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As big of a headache as the day-care situation is, I think the child's visa will be an even bigger headache. I don't think Japanese officialdom envisions students bringing dependents to Japan. You may need to call the embassy to find out.
I don't see what the problem is. Everyone on a student visa is eligible to sponsor their children or spouse for a dependent visa. Happens all the time with foreign students at universities.
 

Akakubisan

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I have a feeling daycare will be the most difficult thing to arrange (including cost). Unless the school runs something, you will be competing with everyone else for space in public/private daycares. You may be able to start preschool/kindergarten.
Please let us know how it goes.
 

tomoni

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Dear Me and Minnie Me.

You should probably get a name for your child- haha

OK that aside.

Firstly, in some sense japan is one of the most friendly countries for the single parent. BUT to take advantage of the social services you must be on a proper visa (so any advice to the contrary is not only illegal but also silly).

Dependent Visa: As Glenski said, dependent visas for students are quite common, and provided that you are at a school that qualifies you for a visa, the dependent visa should not be a problem as long as you can demonstrate that you can support yourself and you dependent.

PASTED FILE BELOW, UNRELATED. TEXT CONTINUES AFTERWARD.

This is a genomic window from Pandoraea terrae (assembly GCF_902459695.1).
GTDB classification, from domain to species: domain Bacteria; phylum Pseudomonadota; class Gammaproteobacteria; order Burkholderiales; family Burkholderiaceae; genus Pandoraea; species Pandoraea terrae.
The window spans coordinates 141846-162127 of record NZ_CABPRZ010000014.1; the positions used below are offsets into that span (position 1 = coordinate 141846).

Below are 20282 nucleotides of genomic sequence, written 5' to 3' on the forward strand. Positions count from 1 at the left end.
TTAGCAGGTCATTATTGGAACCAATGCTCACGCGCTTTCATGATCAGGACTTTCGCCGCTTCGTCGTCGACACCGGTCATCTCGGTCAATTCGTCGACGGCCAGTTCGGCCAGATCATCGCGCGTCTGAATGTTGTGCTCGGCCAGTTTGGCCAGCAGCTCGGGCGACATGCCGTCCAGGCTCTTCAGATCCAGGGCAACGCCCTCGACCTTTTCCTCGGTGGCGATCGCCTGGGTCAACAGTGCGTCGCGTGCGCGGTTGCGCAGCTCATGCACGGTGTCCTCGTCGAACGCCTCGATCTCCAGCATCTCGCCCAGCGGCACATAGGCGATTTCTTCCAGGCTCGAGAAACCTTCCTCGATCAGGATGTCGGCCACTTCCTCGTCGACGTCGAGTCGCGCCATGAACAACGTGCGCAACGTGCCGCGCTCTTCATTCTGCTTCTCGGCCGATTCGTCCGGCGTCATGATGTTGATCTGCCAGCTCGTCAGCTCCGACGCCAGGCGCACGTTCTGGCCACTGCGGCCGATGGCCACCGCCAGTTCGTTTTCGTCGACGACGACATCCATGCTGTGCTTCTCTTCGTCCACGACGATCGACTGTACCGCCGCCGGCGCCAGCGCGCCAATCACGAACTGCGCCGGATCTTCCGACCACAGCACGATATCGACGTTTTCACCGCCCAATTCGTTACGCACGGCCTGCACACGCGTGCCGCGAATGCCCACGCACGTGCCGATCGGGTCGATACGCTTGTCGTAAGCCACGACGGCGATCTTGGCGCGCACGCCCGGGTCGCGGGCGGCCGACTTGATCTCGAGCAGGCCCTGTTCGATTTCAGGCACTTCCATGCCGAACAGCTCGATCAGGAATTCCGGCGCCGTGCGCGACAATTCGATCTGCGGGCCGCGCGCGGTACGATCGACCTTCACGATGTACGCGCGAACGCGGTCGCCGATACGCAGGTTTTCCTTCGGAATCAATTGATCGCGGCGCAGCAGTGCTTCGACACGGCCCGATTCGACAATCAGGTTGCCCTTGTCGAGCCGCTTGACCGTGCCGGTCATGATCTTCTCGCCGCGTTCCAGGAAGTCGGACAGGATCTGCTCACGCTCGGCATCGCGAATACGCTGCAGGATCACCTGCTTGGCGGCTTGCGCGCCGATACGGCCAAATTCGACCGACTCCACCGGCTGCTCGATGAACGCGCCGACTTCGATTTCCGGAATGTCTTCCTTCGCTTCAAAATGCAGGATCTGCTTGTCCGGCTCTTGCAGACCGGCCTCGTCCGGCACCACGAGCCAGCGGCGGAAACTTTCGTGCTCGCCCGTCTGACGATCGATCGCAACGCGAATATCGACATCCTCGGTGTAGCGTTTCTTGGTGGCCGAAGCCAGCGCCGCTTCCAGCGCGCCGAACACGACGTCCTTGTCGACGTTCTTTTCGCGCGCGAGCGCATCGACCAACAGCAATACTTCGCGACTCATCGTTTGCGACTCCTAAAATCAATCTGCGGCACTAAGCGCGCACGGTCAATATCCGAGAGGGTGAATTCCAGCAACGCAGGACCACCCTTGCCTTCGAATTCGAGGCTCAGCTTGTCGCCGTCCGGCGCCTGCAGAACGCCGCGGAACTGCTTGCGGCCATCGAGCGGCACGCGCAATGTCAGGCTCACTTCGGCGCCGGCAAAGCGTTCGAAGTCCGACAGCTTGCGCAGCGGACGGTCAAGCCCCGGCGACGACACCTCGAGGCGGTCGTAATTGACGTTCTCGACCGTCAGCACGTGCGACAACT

Day care: For single parents, you are first priority to get public day care which in my experience is GREAT! As a single parent, you will likely pay no fees.

Medical: Rules vary slightly according to the municipality but medical coverage up to Grade 6 is usually free and for single parents up to the end of high school (others pay 30% of the cost)

Choosing a school: There are literally TONS of language schools, so I would start by thinking where you want to live. (There will be a school there.)

Big city? advantages more international, English more widely used, all the big city stuff.
Small city? nursery school close to language school- can live with a bike, cheaper rent, etc etc.

I would suggest looking at municipal web pages, ones that have English webpages will probably respond to your email. Get the google map of the nursery schools (usually on the pages) and look at rent costs in that area and fro nearby language schools. Ask what your chances of getting in are (in big cities you might not get in all (to the nursery school). if you do not apply at the "right" time. But in smaller areas you can get in easily. Have done the nursery school thing, having it close to school and where you live is a big plus and in my opinion worth choosing a city based upon that.

I would really spend some time on google looking at where you might actually want to live, and put your child in daycare, and then last find a school.

Public Nursery school is very good and your child (AKA minnie me would learn Japanese at nursery school). If you stayed longer you might consider some kind of special class to help with Japanese, but I would not worry about it initially as there are many options after you arrive.

Hope that helps